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Public Benefit Entity and FRS 105

Public Benefit Entity and FRS 105

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I have promised a very small Public Benefit Entity that I would prepare accounts for them free of charge.

They only have volunteers and no paid employees and less than £10k income and balance sheet.

Year end 30/11/18

Can I prepare these under FRS105 to keep things simple or must they be under FRS102? 

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14th May 2019 15:32

Depends on what type of Public Benefit Entity. If your entity is a charitable company then it can't use FRS 105.

There's quite a good summary on who can/cannot adopt FRS 105 at: https://www.icaew.com/technical/financial-reporting/uk-gaap/frs-105-the-...

Thanks (1)
14th May 2019 15:36

Agree - "Public Benefit Entity" isn't enough information.

Say precisely what you mean.

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By MC1
14th May 2019 15:47

Thank you for the replies.

It is not a charity but it is a CIC (limited by guarantee).

Its primary objective is to provide a service to the general public and all funds loaned to it are to support that primary objective.

The ICAEW guidance says "Any entity that is excluded from the small companies regime may not apply FRS105." Is this relevant?

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14th May 2019 16:14

There's no reason that a CIC cannot use FRS 105, assuming that it's not ineligible for small company exemptions by virtue of being part of a listed group or involved in regulated activity (e.g. by the FCA or similar).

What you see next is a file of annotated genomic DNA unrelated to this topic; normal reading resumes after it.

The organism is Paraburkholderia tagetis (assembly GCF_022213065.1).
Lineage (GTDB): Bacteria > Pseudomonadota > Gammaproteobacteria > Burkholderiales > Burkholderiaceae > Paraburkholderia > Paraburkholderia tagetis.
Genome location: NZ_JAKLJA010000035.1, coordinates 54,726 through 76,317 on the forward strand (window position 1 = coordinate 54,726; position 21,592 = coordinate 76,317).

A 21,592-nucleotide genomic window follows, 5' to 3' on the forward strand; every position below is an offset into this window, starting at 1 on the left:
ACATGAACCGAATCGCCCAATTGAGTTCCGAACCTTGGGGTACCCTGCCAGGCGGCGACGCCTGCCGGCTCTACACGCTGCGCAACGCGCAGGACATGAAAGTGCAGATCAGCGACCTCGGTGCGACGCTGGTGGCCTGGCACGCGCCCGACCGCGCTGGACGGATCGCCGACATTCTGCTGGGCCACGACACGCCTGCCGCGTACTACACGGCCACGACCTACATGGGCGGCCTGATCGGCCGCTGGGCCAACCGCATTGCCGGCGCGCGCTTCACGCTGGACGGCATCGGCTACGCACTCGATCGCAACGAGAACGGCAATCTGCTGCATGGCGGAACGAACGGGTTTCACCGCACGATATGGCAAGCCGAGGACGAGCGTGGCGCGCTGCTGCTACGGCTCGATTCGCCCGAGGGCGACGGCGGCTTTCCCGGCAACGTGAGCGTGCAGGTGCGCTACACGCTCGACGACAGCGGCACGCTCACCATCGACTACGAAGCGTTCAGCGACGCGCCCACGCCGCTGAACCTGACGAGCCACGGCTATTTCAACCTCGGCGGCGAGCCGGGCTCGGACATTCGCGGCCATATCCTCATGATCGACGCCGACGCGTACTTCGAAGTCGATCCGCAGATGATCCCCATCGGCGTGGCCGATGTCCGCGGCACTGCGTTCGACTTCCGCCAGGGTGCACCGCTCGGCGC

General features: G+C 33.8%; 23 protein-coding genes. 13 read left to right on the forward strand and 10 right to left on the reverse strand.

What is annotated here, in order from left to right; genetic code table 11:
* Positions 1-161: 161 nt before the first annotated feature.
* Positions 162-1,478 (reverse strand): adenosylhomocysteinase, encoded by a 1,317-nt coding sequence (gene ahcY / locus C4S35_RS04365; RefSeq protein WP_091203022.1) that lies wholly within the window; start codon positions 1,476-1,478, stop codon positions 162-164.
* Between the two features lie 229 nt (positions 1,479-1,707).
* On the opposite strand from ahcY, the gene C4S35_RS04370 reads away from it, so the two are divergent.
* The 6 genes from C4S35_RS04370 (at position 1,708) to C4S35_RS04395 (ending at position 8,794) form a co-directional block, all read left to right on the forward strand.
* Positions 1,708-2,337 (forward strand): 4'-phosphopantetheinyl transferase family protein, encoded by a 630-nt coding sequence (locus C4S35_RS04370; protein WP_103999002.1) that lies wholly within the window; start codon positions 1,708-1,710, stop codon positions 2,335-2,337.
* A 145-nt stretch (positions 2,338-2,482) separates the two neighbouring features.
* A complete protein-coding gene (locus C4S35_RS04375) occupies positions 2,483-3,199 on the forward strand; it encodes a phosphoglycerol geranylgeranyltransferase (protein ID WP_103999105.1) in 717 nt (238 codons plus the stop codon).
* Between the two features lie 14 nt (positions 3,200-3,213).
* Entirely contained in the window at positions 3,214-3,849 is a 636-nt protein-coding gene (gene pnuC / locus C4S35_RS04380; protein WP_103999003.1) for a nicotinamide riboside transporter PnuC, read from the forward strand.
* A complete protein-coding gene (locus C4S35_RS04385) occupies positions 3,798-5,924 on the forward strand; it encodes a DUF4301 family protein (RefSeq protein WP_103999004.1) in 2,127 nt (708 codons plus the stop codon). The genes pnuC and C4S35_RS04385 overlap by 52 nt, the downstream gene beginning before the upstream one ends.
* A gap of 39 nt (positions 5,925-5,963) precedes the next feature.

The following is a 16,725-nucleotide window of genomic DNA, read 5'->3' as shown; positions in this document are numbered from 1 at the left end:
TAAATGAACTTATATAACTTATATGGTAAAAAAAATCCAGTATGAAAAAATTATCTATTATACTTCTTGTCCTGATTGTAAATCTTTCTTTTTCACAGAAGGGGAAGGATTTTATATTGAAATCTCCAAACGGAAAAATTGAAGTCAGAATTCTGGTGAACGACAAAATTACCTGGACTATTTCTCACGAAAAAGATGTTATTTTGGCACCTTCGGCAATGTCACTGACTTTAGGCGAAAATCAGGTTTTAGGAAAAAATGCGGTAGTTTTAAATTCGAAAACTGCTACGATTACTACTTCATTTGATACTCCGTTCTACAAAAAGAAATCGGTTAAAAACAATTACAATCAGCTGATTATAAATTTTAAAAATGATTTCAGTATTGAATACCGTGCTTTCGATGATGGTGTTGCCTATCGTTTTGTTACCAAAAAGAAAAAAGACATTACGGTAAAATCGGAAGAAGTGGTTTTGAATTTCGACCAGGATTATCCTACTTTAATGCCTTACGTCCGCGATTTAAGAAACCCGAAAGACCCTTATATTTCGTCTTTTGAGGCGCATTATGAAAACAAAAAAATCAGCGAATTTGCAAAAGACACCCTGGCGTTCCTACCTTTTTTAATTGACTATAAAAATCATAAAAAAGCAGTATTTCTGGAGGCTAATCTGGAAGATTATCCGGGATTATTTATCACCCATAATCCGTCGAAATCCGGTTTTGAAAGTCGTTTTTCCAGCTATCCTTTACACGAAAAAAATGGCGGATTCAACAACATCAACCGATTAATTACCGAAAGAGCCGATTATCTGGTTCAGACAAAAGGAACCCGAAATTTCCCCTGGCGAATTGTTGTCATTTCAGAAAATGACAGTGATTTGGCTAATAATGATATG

Whether you want to use FRS 105 for a vehicle which may be doing public fundraising is another matter. If I was (for example) a donor or a grant-maker, I'd be very cautious about a PBE which chose to prepare such minimalist accounts.

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By MC1
14th May 2019 16:25

Thanks both
Lion, whilst I don't think you managed to convince ShayaG last year, the combo of you and Mike Bath today have convinced me that there is nothing stopping a CIC from preparing under FRS105, albeit I note Mike's certainly relevant comments re donors views. I suppose there is nothing stopping them making the more detailed accounts available to interested parties.

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to MC1
14th May 2019 16:33

A CIC is not a charity - it's like a halfway house.

The classic CIC scenario is villagers clubbing together to buy the village shop and run it with volunteer support for their own purposes.

That's definitely a "self-interest" scenario. There's no reason why it should be subject to rules intended for charities.

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to MC1
14th May 2019 17:46

MC1 wrote:

Thanks both
Lion, whilst I don't think you managed to convince ShayaG last year.......

To be fair, I couldn't even convince him that a CIC wasn't a charity.

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By MC1
14th May 2019 17:17

Agreed.

Unlike charities, there are no specific tax breaks just for being a CIC, so to have more hoops to jump through would seem unreasonable.

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